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Beyond the Brush: Revealing the Hidden Pathways of Early Childhood Caries Transmission

Summary

Early childhood caries (ECC) presents a significant oral health challenge globally, affecting infants and preschool children. Despite being largely preventable, ECC remains a chronic health issue, with recent studies reporting its prevalence in numerous countries. This article delves into the multifactorial etiology of ECC, highlighting the role of Mutans Streptococci (MS) in its transmission. MS, particularly Streptococcus Mutans, is known to colonise the oral cavity, especially post-eruption of the first teeth, and is linked to the development of caries. Vertical transmission of MS from caregivers, especially mothers, is a key route of acquisition by infants. High-density salivary reservoirs of MS in mothers increase the risk of infection in infants, emphasising the importance of reducing maternal MS levels. Horizontal transmission, occurring through interpersonal contact and saliva-sharing activities, also plays a role in nursery school settings. Understanding the transmission of MS is crucial for implementing effective prevention strategies. Targeting vertical transmission by reducing MS reservoirs in mothers and promoting good oral hygiene practices can significantly decrease the risk of ECC in children. Additionally, early identification of ECC and intervention can help prevent its progression.


Keywords: Early Childhood Caries Prevention; Child Dental Health; Toddler Tooth Decay; Baby Teeth Cavities; Cavity Prevention for Kids


Hello there, parents, caregivers, and dental detectives alike! So, picture this: your little one flashes you with the sweetest smile, but all you see beneath the pearly whites is a dental dilemma-early childhood caries (ECC). Now, if I told you that this ECC is not just the work of certain factors and dental behaviors, but rather a hitchhiker, taking the ride from one mouth to another?

Yes, you have heard that right. We are peeling back to the surprisingly transmissible character of ECC, but don't worry—our goal isn't to incite a germophobic frenzy in you. Instead, we're going to explore how simple acts of kindness, generosity, and daily routines can inadvertently facilitate ECC's dissemination of its less-than-endearing charm.

ECC forms the major oral health problems amongst infants and preschool children worldwide with results reported from 29 of 195 countries in a recent 2021 study. Although the condition is preventable essentially it remains a chronic health problem.[1] ECC is defined as the presence of one or more decayed, missing, or filled primary teeth in children aged 71 months (5 years) or younger[2], but has recently been redefined at the Bangkok Declaration by a group of international experts as the presence of a primary tooth with one or more carious (non-cavitated or cavitated lesions), missing (due to caries), or filled surfaces in a child under the age of six years.[3]

You may also have heard of several other terminologies used to describe the condition like nursing bottle caries, baby bottle tooth decay, milk bottle syndrome, and prolonged nursing habit caries.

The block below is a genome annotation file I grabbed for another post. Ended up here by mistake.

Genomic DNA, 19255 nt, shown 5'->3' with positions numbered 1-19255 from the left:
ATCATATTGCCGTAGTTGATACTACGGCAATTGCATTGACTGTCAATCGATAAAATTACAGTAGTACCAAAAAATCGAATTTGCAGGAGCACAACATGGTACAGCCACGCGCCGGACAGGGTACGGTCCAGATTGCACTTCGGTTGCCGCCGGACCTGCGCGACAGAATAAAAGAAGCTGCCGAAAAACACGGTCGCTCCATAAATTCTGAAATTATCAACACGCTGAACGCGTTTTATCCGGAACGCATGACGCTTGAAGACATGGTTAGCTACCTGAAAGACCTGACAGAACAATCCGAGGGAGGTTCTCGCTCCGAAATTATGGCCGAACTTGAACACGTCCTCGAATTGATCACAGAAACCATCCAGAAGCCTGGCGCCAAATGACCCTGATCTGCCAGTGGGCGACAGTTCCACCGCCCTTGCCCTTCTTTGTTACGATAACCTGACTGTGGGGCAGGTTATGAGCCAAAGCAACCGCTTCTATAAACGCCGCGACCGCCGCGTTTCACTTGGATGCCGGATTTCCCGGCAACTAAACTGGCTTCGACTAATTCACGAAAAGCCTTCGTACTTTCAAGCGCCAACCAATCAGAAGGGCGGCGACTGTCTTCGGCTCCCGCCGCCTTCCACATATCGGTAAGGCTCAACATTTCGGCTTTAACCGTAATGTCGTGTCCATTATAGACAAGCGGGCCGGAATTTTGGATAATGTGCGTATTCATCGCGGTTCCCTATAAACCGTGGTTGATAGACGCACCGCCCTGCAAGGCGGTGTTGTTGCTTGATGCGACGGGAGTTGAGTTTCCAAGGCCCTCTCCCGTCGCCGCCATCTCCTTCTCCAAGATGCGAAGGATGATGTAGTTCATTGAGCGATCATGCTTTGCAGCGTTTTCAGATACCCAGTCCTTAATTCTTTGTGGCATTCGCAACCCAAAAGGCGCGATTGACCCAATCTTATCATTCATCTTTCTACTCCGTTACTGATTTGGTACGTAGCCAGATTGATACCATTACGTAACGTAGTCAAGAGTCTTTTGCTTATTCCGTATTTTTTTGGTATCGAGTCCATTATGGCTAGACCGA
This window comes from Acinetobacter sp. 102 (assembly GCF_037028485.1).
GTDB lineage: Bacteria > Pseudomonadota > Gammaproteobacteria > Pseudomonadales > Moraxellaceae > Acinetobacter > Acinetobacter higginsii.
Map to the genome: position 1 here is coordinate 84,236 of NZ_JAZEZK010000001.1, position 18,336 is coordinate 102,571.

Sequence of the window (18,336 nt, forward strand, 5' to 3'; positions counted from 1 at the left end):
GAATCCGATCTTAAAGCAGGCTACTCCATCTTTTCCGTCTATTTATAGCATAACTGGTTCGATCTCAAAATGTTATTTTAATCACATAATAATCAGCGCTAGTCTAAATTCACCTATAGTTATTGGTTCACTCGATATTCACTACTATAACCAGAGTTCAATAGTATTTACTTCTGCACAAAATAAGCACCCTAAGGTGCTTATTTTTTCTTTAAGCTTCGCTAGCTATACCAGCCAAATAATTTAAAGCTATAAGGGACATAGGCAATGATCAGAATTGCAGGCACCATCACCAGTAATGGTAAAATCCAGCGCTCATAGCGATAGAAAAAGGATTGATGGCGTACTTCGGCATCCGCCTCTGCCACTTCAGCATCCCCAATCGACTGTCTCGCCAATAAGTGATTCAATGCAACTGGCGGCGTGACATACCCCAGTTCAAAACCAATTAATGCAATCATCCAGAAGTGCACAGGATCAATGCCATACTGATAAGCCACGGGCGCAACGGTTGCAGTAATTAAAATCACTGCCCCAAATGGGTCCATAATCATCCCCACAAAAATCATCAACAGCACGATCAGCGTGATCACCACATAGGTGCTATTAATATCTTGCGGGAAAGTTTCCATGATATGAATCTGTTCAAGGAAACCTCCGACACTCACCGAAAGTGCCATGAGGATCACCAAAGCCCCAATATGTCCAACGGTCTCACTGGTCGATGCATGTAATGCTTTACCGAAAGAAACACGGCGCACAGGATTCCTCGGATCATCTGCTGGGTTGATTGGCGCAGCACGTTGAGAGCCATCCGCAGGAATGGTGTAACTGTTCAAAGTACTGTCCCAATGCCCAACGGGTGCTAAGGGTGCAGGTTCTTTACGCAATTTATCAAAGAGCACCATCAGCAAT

So, the question remains, how is this oral health condition transmissible? Well, the etiology of ECC is multifactorial. Let us look at Figure 1 below explaining the influence of various host (human)-microbe (germ)-diet (food eaten by the host) in the etiology and pathogenesis of ECC. 


Figure 1: Mind map explaining the multifactorial etiology of ECC with a focus on Streptococcus Mutans (Strep Mutans circled in red) (Adapted from Anil et al 2017)[4]


Mutans streptococci (MS)

It is a gram-positive coccus predominantly associated with causing dental cavity and found persisting in the mouth of a normal predentate infant by adhering to the colonies of the mucosal surfaces or lying freely in the saliva. They proliferate and multiply faster than the washout rate of salivary fluid and therefore are the culprits behind the transmission of dental caries. Further, the oral flora averages about 2 to 4 divisions per day with swallowing occurring every few minutes, therefore it would also be only reasonable to assume that microorganisms will not be able to sustain in free saliva by only proliferation but instead should be attached to a hard oral surface such as teeth.[5]

Interestingly, previous research has also demonstrated that MS is unable to attach with a good bond to the epithelial surfaces (gums and cheeks) and therefore it could not colonize the infant’s oral cavity before the eruption of teeth.[6] Another longitudinal investigation reported MS presence in 20% of 12 to 16-month-old infants, which were not reported during the first year of life suggesting their presence increases post-eruption of first teeth (lower incisors mostly).[7]

Recent research on the colonization of MS due to technological advancements such as DNA probes shows MS may even form a niche around the rows of tongue of predentate infants.[8]

So, is the early acquisition of MS a major risk factor for the development of ECC and the future experience of a child with caries? The answer is yes! Longitudinal assessments confirm MS presence in plaque at the age of 2 years in children to show the presence of cavities by the age of 4 years.[9,10]

The next question pertains to how the child acquired MS. This can be understood through two potential transmission routes: vertical transmission or horizontal transmission.


Vertical transmission of MS